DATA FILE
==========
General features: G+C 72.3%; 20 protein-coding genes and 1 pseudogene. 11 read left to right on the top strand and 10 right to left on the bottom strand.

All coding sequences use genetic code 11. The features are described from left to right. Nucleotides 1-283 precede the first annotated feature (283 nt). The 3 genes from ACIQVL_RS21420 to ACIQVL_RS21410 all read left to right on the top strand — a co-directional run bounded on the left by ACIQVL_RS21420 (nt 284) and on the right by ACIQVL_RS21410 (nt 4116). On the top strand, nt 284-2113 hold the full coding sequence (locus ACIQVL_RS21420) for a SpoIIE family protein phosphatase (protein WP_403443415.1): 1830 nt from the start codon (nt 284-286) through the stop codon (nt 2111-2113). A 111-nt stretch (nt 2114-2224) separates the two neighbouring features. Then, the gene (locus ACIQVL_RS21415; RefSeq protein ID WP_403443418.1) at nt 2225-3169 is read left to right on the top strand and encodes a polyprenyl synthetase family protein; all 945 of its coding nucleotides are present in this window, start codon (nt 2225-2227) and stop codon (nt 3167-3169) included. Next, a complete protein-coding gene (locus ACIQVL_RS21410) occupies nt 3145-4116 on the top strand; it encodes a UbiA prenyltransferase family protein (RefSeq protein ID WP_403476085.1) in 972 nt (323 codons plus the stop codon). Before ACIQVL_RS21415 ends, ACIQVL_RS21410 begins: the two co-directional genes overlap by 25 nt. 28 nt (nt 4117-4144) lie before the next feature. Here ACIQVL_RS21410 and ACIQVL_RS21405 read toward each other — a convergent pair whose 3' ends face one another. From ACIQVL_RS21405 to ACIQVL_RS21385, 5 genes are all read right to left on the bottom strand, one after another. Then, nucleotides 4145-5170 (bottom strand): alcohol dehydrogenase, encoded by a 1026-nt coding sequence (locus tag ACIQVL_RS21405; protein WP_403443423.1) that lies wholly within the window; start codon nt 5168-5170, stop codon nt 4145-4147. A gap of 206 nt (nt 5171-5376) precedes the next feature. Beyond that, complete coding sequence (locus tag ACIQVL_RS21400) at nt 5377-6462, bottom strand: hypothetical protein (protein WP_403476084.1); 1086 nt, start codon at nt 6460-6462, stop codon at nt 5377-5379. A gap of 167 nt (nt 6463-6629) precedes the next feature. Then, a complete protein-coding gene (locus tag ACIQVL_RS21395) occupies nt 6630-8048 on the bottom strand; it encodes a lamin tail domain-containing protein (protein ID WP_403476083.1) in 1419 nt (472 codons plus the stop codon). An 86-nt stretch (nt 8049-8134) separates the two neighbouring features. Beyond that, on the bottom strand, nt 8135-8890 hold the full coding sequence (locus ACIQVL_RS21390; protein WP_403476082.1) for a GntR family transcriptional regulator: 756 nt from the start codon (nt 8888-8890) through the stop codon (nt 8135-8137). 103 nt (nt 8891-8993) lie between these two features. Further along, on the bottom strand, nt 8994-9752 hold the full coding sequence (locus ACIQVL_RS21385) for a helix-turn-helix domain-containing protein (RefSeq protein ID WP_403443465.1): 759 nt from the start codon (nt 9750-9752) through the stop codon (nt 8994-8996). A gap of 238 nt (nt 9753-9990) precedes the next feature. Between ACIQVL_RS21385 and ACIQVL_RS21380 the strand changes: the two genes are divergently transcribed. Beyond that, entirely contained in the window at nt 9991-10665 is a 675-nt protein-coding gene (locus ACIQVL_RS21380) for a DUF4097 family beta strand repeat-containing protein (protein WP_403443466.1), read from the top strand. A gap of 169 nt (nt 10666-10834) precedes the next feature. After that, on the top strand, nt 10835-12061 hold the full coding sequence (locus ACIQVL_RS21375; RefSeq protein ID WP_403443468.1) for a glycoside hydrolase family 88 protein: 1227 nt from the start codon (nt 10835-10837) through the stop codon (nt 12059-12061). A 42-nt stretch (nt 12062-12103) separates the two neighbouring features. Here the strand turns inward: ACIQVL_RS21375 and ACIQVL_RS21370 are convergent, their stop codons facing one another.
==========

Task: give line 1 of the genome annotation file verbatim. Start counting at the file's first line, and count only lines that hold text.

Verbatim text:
General features: G+C 72.3%; 20 protein-coding genes and 1 pseudogene. 11 read left to right on the top strand and 10 right to left on the bottom strand.